This latest winter storm is giving us another combo of snow, sleet and rain. And that means what's on the ground is heavy - setting the stage for shoveling and snowblower injuries.
It hasn't snowed a lot this year, so many of us aren't exactly in "snow-removal shape" and that could increase your chances of getting hurt.
Make sure you're paying attention and following all of the safety rules - especially if you have enough snow to use a snowblower.
Dr. Thomas Gillon of the Philadelphia Hand to Shoulder Center has seen his fair share of snow blower injuries. The machines can move a lot of snow quickly, but they can also cause life-changing damage in the blink of an eye.
"They're usually very severe injuries to the hand, the fingertips - partial amputations, complete amputations," he said.
He says accidents typically happen when someone tries to clear heavy, wet snow from the blades with their hands instead of using a broom handle or the clearing tool that comes with many machines.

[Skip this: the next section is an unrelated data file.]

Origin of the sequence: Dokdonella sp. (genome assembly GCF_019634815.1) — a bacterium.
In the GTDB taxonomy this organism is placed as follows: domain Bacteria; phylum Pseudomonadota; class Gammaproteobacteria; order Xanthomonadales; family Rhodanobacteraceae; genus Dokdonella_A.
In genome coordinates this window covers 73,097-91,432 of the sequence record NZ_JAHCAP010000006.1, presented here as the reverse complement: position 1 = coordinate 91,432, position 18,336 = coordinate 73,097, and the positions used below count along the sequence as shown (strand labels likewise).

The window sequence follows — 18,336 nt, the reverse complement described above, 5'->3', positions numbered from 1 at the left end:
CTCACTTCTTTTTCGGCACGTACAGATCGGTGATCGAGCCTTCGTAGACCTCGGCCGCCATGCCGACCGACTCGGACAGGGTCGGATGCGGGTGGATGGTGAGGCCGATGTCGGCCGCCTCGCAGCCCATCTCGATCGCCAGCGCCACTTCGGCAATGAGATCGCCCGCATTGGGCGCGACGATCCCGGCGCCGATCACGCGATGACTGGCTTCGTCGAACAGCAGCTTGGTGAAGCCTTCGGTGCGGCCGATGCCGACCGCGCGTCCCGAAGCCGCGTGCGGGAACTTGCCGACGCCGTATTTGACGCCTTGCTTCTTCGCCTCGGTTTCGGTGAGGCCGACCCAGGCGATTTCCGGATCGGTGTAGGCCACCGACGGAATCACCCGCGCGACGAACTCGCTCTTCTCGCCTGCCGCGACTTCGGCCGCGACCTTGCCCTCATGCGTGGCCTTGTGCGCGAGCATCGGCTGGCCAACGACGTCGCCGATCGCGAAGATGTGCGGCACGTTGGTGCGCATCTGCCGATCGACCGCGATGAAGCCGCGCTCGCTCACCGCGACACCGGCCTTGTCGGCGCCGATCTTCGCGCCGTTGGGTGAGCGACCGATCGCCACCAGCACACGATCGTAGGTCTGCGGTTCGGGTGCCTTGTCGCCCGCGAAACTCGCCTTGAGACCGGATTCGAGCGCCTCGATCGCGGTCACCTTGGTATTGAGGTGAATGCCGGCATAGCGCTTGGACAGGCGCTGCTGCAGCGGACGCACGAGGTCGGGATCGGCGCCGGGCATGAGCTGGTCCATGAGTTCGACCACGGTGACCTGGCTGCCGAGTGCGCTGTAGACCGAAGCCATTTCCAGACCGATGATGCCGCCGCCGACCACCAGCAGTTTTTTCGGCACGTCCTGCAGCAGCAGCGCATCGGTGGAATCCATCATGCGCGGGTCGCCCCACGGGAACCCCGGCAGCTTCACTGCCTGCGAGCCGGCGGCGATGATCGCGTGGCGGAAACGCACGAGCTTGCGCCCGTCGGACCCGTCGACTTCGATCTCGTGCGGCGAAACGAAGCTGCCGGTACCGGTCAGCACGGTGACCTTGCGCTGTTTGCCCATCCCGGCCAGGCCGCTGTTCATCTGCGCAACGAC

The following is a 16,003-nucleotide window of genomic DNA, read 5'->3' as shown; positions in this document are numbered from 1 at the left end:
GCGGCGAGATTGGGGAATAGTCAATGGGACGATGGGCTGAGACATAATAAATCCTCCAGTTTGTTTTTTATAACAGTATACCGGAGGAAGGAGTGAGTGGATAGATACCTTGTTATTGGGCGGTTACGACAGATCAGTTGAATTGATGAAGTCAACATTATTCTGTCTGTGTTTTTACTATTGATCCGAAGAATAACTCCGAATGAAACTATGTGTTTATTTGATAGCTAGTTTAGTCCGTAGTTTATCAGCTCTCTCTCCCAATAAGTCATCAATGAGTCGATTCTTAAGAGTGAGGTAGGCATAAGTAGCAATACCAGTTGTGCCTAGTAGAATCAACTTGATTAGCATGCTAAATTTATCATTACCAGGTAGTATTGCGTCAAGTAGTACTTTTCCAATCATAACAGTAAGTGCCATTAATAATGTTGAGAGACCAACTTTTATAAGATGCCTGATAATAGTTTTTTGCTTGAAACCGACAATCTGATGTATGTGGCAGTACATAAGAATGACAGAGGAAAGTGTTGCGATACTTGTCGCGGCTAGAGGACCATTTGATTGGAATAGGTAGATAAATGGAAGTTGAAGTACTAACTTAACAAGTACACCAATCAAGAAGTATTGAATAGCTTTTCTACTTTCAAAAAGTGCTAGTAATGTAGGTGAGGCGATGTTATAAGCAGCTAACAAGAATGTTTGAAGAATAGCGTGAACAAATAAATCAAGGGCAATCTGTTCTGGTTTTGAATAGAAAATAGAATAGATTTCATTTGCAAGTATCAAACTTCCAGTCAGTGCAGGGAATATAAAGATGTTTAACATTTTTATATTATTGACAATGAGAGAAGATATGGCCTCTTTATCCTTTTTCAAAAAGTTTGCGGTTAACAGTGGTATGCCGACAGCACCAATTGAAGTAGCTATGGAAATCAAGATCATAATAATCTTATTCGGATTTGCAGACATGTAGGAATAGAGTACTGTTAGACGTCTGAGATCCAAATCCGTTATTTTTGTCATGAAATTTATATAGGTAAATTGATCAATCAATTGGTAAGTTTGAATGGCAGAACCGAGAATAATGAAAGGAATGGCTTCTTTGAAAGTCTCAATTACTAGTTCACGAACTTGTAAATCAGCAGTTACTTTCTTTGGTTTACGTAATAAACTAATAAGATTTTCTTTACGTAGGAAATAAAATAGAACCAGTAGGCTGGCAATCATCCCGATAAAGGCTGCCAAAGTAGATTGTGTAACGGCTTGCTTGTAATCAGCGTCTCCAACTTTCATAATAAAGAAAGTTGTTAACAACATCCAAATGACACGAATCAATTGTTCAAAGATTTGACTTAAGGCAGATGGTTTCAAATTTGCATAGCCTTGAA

"They think the snow blower is off, and it is off, but there's built-up tension in the belt, and once you do clear it, it's going to turn, and it has enough energy to still injure the hand and the fingers," said Dr. Gillon.
People can also get hurt putting their hands in the throwing chute - some snowblowers have a second propeller there.
"Thats what people dont appreciate, they put their hand down into the shoot trying to get that out, thinking they are away from these blades and the 2nd blade thats in there gets their fingers," said Dr. Gillon.
So the message: Never use your hands to clear a snow blower.
Also, keep scarves and jackets from dangling down and make sure kids aren't in the area.
Snow shoveling can also cause injuries to the shoulder, elbow, wrist and back.
"One of the safety things for snow, you should be pushing the snow instead of lifting if you can," said Dr. Gillon.
And whether you're shoveling or using a snow blower, warm up inside beforehand - run in place, do some stretching.
Also take breaks and if you're out of shape, older or have an injury, hire someone to shovel for you.
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